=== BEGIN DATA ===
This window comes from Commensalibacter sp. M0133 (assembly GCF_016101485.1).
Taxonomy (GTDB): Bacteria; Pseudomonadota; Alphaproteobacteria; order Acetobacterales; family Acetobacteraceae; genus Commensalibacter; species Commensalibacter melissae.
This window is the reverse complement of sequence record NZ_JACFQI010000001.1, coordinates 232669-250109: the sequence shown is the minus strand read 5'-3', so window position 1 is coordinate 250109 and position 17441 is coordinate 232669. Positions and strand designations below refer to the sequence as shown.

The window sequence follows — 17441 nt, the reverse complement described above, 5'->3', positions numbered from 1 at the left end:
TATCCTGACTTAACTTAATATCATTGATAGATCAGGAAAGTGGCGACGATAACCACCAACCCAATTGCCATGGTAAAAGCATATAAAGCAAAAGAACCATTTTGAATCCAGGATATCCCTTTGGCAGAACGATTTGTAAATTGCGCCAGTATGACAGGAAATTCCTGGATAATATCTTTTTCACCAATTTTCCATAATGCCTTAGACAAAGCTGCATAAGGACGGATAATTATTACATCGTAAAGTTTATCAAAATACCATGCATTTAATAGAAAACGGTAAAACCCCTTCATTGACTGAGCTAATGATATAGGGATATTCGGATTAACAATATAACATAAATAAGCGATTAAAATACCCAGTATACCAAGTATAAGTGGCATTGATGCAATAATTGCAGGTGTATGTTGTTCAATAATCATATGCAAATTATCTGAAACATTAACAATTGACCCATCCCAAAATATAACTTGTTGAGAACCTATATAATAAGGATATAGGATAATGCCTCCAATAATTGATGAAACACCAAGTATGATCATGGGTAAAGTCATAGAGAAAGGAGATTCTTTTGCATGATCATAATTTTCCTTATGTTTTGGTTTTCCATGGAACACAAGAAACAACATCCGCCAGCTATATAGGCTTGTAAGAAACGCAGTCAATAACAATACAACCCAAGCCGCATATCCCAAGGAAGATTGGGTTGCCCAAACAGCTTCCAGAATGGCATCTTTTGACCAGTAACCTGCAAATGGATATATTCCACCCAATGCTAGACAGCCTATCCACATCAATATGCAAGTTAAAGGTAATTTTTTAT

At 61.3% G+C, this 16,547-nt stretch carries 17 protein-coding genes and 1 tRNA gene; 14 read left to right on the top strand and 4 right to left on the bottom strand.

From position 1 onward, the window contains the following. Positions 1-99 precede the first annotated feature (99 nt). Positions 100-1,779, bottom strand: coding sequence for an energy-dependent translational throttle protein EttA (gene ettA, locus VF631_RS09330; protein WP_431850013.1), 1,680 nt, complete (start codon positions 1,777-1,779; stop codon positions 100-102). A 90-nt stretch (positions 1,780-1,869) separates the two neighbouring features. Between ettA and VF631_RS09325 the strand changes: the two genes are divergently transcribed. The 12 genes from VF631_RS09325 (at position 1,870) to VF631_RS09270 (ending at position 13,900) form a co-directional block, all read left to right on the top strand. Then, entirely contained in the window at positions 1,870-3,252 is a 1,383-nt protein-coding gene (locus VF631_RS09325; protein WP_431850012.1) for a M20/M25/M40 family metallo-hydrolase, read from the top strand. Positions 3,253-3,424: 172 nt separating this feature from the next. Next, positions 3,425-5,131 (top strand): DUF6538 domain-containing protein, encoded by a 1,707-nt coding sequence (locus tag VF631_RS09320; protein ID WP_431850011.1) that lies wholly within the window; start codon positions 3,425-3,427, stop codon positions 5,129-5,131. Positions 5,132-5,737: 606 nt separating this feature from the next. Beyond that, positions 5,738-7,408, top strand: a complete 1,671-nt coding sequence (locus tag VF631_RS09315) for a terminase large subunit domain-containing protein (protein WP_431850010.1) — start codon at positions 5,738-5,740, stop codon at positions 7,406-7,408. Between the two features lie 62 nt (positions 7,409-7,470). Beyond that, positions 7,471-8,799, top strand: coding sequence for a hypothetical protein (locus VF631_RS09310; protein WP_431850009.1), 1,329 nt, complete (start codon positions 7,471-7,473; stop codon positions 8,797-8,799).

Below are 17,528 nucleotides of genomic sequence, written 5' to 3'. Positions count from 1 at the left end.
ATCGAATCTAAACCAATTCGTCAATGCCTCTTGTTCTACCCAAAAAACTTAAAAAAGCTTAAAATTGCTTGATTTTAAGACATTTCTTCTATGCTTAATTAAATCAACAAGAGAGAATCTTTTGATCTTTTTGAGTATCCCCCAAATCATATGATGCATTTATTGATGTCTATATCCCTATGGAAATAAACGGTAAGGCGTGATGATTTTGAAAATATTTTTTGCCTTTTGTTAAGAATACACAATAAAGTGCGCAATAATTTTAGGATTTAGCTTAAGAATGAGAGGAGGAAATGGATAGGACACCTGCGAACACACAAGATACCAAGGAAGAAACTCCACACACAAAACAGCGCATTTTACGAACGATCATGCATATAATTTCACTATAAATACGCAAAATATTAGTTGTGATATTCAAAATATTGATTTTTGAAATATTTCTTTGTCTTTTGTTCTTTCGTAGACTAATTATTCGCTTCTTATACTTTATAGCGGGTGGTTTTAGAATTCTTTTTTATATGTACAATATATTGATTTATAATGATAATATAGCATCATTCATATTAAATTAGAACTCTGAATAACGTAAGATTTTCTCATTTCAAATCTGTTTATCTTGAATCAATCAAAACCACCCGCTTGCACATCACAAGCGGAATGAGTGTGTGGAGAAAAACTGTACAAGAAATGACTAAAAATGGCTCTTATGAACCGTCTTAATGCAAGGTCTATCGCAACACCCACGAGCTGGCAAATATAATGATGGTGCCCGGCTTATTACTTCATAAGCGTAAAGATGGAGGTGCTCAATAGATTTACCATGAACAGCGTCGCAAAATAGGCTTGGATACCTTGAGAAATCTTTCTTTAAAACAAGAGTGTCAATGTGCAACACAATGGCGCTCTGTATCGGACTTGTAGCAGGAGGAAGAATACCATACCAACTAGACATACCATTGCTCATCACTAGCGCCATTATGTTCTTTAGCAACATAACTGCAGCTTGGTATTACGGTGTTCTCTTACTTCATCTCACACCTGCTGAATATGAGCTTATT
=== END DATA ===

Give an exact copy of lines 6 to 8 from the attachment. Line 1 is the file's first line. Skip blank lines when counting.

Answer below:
At 61.3% G+C, this 16,547-nt stretch carries 17 protein-coding genes and 1 tRNA gene; 14 read left to right on the top strand and 4 right to left on the bottom strand.

From position 1 onward, the window contains the following. Positions 1-99 precede the first annotated feature (99 nt). Positions 100-1,779, bottom strand: coding sequence for an energy-dependent translational throttle protein EttA (gene ettA, locus VF631_RS09330; protein WP_431850013.1), 1,680 nt, complete (start codon positions 1,777-1,779; stop codon positions 100-102). A 90-nt stretch (positions 1,780-1,869) separates the two neighbouring features. Between ettA and VF631_RS09325 the strand changes: the two genes are divergently transcribed. The 12 genes from VF631_RS09325 (at position 1,870) to VF631_RS09270 (ending at position 13,900) form a co-directional block, all read left to right on the top strand. Then, entirely contained in the window at positions 1,870-3,252 is a 1,383-nt protein-coding gene (locus VF631_RS09325; protein WP_431850012.1) for a M20/M25/M40 family metallo-hydrolase, read from the top strand. Positions 3,253-3,424: 172 nt separating this feature from the next. Next, positions 3,425-5,131 (top strand): DUF6538 domain-containing protein, encoded by a 1,707-nt coding sequence (locus tag VF631_RS09320; protein ID WP_431850011.1) that lies wholly within the window; start codon positions 3,425-3,427, stop codon positions 5,129-5,131. Positions 5,132-5,737: 606 nt separating this feature from the next. Beyond that, positions 5,738-7,408, top strand: a complete 1,671-nt coding sequence (locus tag VF631_RS09315) for a terminase large subunit domain-containing protein (protein WP_431850010.1) — start codon at positions 5,738-5,740, stop codon at positions 7,406-7,408. Between the two features lie 62 nt (positions 7,409-7,470). Beyond that, positions 7,471-8,799, top strand: coding sequence for a hypothetical protein (locus VF631_RS09310; protein WP_431850009.1), 1,329 nt, complete (start codon positions 7,471-7,473; stop codon positions 8,797-8,799).

Below are 17,528 nucleotides of genomic sequence, written 5' to 3'. Positions count from 1 at the left end.